Eccrine sweat glands

One of the major sweat glands distributed over the entire surface of the body.


Eccrine sweat glands are everywhere except the lips, ear canal, prepuce, glans penis, labia minora, and clitoris.


They are ten times smaller than apocrine sweat glands.


They do not extend as deeply into the dermis, and excrete directly onto the surface of the skin.


The number  of eccrine glands decreases with age.


Sweat is the clear secretion produced by eccrine sweat glands.


Perpiration  is mostly water, but it does contain some electrolytes.


The presence of sodium chloride gives sweat a salty taste.


The maximum capacity of the eccrine sweat glands may exceed 3 L per hour of perspiration.


Have an important role in temperature regulation.

Most dense on the palms an soles and are innervated by sympathetic nerve fibers.


Three functions of eccrine sweat glands are:


Thermoregulation: sweat cools the surface of the skin and reduces body temperature.


Excretion: eccrine sweat gland secretion can also provide a significant excretory route for water and electrolytes.


Protection: eccrine sweat gland secretion aids in preserving the skin’s acid mantle, which helps protect the skin from colonization from bacteria and other pathogenic organisms.


Eccrine carcinomas are rare entities.

Eccrine carcinomas are a mixed group of tumors that may arise de novo or by a malignant transformation of a pre-existing benign eccrine tumor.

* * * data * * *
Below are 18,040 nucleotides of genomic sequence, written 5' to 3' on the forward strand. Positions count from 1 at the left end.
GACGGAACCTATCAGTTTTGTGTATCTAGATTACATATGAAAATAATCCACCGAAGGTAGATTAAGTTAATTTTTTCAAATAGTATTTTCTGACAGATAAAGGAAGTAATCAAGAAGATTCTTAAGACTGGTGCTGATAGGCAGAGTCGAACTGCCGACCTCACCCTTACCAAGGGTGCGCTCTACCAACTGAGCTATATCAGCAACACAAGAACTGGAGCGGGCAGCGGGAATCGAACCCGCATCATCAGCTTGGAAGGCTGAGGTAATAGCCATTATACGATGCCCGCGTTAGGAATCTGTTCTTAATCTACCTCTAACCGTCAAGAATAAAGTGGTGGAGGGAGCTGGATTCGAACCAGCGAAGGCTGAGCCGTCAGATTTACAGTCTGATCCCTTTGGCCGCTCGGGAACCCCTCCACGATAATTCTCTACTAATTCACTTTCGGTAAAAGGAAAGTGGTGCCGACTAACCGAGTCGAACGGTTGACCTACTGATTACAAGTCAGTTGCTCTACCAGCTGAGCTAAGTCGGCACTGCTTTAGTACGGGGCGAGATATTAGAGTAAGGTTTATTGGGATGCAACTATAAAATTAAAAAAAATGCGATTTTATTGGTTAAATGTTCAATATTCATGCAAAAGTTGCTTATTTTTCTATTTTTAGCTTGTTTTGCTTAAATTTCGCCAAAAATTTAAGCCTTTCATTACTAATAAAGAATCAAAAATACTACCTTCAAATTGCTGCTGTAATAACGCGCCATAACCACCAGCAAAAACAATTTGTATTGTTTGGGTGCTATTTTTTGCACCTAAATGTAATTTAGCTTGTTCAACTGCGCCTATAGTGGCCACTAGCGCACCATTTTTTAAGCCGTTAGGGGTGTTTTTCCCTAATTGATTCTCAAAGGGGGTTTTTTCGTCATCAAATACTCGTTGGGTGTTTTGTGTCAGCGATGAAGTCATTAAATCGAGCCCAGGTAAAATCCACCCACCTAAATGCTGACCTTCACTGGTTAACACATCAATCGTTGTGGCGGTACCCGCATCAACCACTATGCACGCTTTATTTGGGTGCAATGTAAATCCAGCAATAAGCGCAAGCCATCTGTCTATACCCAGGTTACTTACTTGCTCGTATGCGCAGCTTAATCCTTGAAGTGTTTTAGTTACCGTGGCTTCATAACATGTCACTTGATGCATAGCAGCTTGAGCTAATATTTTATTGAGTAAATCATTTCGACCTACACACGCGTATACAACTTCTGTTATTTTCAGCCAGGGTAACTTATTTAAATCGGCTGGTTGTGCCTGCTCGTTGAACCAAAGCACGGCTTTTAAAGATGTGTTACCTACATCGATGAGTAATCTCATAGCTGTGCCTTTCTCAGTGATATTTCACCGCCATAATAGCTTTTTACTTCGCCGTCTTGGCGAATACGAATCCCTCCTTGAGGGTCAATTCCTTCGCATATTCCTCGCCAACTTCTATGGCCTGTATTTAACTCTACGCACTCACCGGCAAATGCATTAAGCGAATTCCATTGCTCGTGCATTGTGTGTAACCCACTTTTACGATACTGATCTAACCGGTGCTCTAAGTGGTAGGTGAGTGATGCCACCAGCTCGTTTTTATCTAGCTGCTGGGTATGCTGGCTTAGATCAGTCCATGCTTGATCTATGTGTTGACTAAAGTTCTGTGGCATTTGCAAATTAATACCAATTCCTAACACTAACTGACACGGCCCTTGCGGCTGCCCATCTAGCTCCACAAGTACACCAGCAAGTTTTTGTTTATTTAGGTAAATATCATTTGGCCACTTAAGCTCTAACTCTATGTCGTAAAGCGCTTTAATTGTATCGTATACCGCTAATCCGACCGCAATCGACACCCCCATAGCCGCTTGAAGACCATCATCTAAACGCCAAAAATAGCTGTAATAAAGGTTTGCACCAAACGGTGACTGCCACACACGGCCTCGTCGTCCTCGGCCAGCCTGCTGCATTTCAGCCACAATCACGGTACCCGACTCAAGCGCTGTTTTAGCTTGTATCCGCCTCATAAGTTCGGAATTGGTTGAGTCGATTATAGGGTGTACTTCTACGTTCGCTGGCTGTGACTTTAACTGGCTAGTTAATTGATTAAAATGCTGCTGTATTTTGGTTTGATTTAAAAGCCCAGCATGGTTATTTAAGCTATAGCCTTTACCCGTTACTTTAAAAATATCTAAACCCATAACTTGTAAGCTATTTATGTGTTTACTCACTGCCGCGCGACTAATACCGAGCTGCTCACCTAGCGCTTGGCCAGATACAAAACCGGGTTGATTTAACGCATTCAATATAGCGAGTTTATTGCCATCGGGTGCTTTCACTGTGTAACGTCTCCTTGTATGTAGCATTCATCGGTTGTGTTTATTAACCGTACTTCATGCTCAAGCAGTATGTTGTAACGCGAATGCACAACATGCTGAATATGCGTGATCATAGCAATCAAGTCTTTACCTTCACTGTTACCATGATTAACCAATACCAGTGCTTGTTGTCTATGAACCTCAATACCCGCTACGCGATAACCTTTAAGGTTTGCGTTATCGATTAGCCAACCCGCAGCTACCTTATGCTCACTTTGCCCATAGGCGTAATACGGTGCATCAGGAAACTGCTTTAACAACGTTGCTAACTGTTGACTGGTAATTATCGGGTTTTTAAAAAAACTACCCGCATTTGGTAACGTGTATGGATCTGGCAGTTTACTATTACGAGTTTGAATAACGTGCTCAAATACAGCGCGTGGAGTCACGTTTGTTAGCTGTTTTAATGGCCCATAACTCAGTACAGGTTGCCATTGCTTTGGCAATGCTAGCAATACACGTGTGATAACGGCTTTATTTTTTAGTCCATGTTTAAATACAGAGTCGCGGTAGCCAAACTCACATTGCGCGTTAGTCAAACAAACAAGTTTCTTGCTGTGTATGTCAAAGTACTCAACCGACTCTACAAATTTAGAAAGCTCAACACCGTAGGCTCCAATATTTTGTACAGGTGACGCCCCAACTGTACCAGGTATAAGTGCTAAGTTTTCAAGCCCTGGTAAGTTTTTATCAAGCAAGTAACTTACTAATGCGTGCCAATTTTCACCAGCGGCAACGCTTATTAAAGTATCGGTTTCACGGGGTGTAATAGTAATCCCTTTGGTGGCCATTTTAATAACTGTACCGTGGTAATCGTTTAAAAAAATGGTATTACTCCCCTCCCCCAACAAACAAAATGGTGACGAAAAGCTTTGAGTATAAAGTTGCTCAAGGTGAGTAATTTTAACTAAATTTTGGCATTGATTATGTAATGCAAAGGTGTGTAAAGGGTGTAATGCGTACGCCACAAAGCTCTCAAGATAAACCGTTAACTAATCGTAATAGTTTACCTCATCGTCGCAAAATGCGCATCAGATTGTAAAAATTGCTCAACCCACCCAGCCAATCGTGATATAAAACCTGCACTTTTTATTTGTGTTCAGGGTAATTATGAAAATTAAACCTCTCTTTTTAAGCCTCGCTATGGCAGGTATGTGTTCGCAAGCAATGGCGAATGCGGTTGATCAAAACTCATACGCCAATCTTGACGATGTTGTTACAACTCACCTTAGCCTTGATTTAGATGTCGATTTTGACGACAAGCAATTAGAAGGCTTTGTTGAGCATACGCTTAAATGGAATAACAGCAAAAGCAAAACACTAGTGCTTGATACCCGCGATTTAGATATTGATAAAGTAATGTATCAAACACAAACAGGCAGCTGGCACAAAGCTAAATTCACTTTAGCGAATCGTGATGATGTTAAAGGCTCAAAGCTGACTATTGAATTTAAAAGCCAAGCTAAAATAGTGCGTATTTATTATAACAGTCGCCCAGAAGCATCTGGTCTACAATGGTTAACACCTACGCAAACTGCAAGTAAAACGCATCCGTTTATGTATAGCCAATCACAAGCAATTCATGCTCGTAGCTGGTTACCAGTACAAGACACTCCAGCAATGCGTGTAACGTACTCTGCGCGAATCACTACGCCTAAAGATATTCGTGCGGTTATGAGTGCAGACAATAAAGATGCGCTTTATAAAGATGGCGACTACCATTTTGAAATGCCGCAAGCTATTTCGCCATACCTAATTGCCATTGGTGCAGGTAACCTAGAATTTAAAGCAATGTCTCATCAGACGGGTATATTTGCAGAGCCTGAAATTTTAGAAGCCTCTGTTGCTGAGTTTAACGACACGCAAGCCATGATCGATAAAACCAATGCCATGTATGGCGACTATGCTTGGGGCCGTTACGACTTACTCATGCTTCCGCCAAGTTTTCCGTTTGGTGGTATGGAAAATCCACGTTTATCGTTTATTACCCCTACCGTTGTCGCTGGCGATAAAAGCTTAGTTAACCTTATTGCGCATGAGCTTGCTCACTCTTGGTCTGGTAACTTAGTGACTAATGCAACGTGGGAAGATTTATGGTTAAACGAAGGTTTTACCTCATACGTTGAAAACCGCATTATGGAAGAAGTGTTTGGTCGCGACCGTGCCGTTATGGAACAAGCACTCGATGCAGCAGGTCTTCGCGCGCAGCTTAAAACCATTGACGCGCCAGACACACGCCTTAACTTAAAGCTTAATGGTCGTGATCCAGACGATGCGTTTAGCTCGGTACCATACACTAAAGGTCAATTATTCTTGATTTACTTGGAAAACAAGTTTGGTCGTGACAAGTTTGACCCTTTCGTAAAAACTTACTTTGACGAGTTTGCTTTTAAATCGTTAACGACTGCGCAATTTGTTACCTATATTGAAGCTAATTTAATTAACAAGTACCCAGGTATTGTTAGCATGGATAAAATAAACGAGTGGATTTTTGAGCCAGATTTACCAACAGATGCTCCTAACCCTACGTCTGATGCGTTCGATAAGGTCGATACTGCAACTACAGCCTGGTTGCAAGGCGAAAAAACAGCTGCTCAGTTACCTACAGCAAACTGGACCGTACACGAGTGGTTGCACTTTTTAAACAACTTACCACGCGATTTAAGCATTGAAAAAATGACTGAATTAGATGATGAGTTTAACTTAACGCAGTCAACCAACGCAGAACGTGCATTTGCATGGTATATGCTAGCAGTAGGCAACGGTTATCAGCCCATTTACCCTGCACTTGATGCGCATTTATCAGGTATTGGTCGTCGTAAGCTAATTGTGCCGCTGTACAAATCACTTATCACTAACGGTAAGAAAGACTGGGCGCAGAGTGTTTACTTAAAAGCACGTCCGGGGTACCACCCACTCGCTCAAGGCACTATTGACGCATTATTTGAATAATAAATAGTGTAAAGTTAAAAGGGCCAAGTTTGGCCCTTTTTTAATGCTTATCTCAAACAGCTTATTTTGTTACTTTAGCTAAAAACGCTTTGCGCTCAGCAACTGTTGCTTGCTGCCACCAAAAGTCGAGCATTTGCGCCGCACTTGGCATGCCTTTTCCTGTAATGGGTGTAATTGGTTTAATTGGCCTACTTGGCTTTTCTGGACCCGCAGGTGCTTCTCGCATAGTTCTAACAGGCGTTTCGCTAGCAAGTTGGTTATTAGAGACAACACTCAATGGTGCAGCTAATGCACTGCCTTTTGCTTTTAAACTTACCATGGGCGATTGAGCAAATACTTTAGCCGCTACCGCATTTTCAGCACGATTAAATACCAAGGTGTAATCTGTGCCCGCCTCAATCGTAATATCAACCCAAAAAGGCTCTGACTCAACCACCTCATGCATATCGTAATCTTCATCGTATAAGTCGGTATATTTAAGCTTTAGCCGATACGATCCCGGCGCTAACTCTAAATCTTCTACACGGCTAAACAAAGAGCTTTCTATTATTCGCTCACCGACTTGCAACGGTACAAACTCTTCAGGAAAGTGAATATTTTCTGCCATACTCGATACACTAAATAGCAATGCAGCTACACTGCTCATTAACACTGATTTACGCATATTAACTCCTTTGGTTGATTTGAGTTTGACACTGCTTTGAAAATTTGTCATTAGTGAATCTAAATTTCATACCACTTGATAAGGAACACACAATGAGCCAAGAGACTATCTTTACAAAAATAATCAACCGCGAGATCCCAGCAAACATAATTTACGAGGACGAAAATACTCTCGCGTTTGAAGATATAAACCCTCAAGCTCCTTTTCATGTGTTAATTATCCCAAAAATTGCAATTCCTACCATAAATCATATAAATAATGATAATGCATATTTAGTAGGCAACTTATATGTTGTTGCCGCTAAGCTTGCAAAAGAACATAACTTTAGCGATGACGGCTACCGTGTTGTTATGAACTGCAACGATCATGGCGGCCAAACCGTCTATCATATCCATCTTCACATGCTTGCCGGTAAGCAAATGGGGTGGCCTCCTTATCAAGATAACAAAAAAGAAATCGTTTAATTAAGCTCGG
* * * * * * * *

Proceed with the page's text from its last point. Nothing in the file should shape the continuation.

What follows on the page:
Eccrine tumors arise as a single, painless, nodular lesion, which is reddish or purple in color.

Eccrine tumors have a slight female predilection, and is mainly seen in the elderly, with most patients over the age of 50 years.

Eccrine carcinomas rarely ulcerate.

Eccrine carcinomas usually present with lesions 2-3 cm in size, but can range from 1-10cm.

Eccrine carcinoma lesions of the head and neck predominate.

No known etiology, although some cases of eccrine carcinoma occur after radiation therapy.

Histologically eccrine carcinomas associated with basaloid epithelial cells and invasive architecture, with adenocarcinomatous features and remnants of sweat gland structure.

50% of cases of eccrine carcinomas cured with wide local excision.

Local recurrences of eccrine carcinomas are common and is noted in 2/3 of patients.

Eccrine carcinomas associated with 5 and 10 year survival rates in patients without lymph node involvement of 67% and 56%, respectively.

Eccrine carcinoma associated with distant metastases in 5% of cases and are often fatal.

Eccrine carcinomas often resistnat to radiotherapy and chemotherapy.


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